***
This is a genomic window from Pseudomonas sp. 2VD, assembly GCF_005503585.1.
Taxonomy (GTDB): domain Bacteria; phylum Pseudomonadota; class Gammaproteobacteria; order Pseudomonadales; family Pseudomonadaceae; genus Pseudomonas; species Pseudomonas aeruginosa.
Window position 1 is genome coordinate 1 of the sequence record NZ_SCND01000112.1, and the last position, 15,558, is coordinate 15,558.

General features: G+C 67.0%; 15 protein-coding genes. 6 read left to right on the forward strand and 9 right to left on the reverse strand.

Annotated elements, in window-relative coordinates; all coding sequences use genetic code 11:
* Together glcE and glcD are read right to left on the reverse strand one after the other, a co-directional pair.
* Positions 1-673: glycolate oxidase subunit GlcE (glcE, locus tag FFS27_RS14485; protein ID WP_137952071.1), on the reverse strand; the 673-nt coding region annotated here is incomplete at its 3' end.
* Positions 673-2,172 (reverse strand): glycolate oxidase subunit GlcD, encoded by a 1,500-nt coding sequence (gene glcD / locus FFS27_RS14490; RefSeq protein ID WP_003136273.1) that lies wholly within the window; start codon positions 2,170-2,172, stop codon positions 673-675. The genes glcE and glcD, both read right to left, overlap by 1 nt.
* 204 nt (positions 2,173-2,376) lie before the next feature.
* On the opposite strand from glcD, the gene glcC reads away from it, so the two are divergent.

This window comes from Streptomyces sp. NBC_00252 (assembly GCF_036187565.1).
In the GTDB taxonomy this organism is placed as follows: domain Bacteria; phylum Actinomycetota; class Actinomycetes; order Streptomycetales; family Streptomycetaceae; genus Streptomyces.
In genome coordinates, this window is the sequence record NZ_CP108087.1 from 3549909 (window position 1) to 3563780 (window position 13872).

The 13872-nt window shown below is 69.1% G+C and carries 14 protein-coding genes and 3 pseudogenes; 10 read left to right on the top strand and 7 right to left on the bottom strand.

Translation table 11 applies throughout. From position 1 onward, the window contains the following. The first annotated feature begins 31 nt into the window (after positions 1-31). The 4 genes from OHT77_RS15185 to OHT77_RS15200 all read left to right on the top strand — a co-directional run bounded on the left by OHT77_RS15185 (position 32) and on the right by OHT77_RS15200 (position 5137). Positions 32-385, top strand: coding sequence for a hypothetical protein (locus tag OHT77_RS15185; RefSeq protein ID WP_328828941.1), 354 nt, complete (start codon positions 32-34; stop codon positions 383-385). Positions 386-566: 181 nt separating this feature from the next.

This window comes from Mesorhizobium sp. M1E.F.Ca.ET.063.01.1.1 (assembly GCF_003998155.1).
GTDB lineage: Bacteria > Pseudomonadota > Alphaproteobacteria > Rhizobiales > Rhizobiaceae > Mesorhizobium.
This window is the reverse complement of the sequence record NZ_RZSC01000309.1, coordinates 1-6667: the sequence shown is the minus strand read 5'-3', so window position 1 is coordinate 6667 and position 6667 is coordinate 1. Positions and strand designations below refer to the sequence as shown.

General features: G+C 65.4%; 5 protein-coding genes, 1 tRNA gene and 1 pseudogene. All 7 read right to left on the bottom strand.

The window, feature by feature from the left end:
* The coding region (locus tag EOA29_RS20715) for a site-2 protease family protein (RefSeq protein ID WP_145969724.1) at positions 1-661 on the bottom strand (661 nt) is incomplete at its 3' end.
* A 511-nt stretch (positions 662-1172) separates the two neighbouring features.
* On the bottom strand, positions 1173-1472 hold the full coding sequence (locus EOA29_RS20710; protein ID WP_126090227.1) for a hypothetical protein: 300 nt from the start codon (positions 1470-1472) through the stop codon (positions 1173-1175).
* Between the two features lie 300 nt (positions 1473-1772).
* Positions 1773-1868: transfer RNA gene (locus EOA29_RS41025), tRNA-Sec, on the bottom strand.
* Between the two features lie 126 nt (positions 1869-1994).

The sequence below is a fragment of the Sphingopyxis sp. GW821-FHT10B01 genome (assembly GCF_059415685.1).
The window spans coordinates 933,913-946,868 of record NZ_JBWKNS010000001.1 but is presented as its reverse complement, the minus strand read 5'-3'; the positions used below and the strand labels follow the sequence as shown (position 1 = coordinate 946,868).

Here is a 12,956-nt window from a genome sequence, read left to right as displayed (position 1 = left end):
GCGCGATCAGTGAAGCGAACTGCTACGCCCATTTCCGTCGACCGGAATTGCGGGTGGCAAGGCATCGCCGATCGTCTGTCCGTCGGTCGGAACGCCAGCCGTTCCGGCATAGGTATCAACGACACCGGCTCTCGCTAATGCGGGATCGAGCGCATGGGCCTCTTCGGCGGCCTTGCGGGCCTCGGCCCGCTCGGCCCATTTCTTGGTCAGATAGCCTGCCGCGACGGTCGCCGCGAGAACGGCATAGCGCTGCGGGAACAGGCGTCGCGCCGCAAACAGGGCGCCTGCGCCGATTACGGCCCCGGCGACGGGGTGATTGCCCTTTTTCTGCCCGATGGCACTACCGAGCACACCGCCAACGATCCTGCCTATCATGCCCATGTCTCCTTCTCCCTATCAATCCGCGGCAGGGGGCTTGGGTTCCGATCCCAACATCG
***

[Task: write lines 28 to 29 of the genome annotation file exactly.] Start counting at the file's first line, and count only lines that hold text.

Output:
The window spans coordinates 933,913-946,868 of record NZ_JBWKNS010000001.1 but is presented as its reverse complement, the minus strand read 5'-3'; the positions used below and the strand labels follow the sequence as shown (position 1 = coordinate 946,868).

Here is a 12,956-nt window from a genome sequence, read left to right as displayed (position 1 = left end):